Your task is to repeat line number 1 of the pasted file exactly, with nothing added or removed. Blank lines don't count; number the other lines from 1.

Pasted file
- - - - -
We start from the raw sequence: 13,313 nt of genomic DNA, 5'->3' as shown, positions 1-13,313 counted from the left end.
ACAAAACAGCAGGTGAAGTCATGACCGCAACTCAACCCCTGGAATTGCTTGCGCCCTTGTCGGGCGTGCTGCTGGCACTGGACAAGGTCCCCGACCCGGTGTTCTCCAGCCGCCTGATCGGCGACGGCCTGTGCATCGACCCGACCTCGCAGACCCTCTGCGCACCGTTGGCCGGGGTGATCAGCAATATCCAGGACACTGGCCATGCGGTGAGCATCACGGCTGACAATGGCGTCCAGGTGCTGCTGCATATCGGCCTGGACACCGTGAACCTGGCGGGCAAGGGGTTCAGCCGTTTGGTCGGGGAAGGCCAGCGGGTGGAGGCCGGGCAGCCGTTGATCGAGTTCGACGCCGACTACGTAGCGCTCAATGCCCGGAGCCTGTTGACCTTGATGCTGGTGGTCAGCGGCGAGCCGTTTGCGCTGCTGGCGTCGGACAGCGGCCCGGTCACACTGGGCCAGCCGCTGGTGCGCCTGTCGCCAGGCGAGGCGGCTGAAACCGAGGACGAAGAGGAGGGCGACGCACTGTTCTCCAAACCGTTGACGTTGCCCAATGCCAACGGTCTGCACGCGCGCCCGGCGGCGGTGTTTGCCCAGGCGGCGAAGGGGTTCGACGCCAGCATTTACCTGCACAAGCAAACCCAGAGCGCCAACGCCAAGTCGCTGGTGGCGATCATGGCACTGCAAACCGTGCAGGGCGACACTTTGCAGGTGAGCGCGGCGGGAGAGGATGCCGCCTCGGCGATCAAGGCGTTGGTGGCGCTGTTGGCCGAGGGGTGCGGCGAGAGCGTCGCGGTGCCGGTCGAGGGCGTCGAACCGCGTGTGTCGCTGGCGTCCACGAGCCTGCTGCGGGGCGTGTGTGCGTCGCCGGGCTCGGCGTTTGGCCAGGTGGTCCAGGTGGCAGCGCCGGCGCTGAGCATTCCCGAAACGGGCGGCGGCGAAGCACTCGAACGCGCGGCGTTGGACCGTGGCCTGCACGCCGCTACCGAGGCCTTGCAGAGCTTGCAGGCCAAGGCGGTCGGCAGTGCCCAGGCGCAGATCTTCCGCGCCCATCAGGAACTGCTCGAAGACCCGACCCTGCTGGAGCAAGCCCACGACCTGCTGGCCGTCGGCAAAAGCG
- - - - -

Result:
We start from the raw sequence: 13,313 nt of genomic DNA, 5'->3' as shown, positions 1-13,313 counted from the left end.